The contest ends on Monday, April 16th, at 11:59pm EST and the three winners will be announced sometime on Tuesday. Winners will be given a download code and a URL to obtain the software.

Update: Congrats to sider, Brian Toponak, and saxondale for winning the McAfee anti-virus suite for Mac!

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49 Comments

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warwagon said,
Why do I feel sorry for the winners?

Especially after the bad dat file yesterday afternoon. Halted Exchange for us. Second bad dat file in like 5 years.....

warwagon said,
Why do I feel sorry for the winners?

Wasn't it McAfee that nuked World of Warcraft a year or two ago because it thought some files that were part of the game were malicious?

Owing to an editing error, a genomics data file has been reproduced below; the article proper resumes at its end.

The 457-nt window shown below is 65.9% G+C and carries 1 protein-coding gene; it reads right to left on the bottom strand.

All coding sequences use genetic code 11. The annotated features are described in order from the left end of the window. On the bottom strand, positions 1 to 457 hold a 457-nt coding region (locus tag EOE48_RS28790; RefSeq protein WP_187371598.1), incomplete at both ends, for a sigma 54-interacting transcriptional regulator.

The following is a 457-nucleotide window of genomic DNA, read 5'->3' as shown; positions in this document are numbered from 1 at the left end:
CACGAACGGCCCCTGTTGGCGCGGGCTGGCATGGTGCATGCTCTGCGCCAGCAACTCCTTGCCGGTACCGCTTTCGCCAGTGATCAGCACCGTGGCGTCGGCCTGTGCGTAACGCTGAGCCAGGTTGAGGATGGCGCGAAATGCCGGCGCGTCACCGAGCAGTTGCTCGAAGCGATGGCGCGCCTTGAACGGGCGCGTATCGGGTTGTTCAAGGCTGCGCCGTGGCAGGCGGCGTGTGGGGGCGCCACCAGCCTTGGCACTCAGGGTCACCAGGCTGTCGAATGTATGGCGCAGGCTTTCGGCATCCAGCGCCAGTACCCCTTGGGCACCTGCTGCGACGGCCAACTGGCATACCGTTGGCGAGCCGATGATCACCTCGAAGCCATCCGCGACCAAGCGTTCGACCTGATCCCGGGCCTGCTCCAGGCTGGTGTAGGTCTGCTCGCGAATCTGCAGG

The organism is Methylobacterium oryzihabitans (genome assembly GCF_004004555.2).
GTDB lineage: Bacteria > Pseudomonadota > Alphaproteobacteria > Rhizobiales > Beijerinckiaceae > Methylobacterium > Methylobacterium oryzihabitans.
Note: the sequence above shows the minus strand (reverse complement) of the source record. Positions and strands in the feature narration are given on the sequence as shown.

warwagon said,
Why do I feel sorry for the winners?

Just about exactly what I thought as soon as I saw the title.

Even a bad AV is better than nothing. I guess!

Congrats(?) to the winners.

I would try this security software. I usually don't run any AV seecurity software on my Windows or Mac PCs. I will definately compare it with MS' offerings.

Would certainly like to try this, was using McAfee for years before switching to Mac. Never had the idea to install antivirus on the Mac however

It's time for Mac to feel the effects of being a popular operating system. When no one used Mac, why would anyone write malicious code for it. Welcome to the big time!

omgben said,
But doesn't, "no one used Mac," still? What's the magic market share number that an OS must hit before people start writing malicious code for it? Is it 6.54%? That's where the Mac is sitting at as of March 2012 ( http://news.cnet.com/8301-1357...share-continues-to-inch-up/ )

I always thought that malicious code writers didn't target OSs because of market share, but because of the vulnerabilities needed to be successful. Meh.